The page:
Constraints are the guidelines enforced on the information columns of a table. These are used to limit the sort of data that can pass right into a table. This ensures the accuracy and reliability of the information within the database.
Constraints may be either on a column degree or a desk level. The column stage constraints are implemented most effective to 1 column, whereas the table level constraints are applied to the whole desk.
Following are a number of the most typically used constraints available in SQL. These constraints have already been discussed in SQL - RDBMS Concepts chapter, however it’s well worth to revise them at this point.
· NOT NULL Constraint − Ensures that a column cannot have NULL value.
· DEFAULT Constraint − Provides a default value for a column when none is specified.
· UNIQUE Constraint − Ensures that all values in a column are different.
· PRIMARY Key − Uniquely identifies each row/record in a database table.
· FOREIGN Key − Uniquely identifies a row/record in any of the given database table.
· CHECK Constraint − The CHECK constraint ensures that all the values in a column satisfies certain conditions.
· INDEX − Used to create and retrieve data from the database very quickly.
Constraints can be specified when a table is created with the CREATE TABLE statement or you can use the ALTER TABLE statement to create constraints even after the table is created.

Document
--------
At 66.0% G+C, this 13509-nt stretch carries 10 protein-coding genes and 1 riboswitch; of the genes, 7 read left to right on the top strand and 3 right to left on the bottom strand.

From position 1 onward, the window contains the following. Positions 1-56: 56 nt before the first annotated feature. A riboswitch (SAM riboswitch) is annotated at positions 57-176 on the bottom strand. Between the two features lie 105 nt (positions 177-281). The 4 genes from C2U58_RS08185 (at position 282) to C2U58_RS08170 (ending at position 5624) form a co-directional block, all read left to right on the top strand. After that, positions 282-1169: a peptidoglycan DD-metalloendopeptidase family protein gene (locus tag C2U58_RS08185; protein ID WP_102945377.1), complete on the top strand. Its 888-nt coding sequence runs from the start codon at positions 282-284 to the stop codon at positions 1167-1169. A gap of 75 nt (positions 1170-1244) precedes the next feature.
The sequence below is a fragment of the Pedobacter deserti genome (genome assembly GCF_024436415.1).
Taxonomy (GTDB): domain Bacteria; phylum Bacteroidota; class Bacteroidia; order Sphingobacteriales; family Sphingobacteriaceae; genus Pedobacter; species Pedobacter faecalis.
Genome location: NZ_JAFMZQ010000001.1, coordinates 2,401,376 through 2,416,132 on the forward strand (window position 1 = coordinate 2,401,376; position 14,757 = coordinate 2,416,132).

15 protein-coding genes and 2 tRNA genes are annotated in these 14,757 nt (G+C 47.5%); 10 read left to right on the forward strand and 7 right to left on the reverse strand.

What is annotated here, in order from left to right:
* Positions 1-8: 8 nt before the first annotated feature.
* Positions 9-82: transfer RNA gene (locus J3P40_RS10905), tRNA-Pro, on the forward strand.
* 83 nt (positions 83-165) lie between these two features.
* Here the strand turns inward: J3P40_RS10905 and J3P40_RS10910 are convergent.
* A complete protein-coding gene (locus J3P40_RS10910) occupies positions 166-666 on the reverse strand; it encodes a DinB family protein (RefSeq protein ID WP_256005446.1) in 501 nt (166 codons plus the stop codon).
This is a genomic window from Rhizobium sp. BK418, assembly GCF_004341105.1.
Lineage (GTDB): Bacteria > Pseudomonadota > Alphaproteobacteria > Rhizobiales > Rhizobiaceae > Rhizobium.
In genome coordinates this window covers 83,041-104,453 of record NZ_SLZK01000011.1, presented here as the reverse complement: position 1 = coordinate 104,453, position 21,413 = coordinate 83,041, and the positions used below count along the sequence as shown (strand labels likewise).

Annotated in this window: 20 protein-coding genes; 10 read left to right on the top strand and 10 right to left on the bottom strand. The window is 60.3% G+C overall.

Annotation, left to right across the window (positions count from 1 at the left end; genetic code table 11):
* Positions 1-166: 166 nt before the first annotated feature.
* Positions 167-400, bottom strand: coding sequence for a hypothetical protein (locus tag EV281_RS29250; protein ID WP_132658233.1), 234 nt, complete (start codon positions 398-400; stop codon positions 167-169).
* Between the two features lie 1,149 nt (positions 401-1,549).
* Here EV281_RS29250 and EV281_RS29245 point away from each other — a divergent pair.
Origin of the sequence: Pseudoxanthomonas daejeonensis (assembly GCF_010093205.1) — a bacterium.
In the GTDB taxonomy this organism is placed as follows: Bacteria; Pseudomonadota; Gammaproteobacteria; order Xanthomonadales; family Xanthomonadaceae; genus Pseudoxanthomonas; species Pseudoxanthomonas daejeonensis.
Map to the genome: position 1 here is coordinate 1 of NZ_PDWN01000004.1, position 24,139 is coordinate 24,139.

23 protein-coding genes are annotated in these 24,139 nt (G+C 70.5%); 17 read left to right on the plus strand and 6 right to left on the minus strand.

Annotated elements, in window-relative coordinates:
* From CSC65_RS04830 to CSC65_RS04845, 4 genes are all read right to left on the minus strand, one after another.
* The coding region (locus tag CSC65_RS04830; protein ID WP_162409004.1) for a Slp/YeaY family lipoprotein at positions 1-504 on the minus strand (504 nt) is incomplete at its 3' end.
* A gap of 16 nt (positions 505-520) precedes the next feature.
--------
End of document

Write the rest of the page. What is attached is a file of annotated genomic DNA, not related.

Any constraint that you just have defined may be dropped using the ALTER TABLE command with the DROP CONSTRAINT option.
For example, to drop the first key constraint within the EMPLOYEES table, you'll use the subsequent command.
ALTER TABLE EMPLOYEES DROP CONSTRAINT EMPLOYEES_PK;
Some implementations may provide shortcuts for dropping certain constraints. For example, to drop the primary key constraint for a table in Oracle, you can use the following command.
ALTER TABLE EMPLOYEES DROP PRIMARY KEY;
Some implementations allow you to disable constraints. Instead of permanently dropping a constraint from the database, you may want to temporarily disable the constraint and then enable it later.
Integrity constraints are used to ensure accuracy and consistency of the data in a relational database. Data integrity is handled in a relational database through the concept of referential integrity.
There are many types of integrity constraints that play a role in Referential Integrity (RI). These constraints include Primary Key, Foreign Key, Unique Constraints and other constraints which are mentioned above.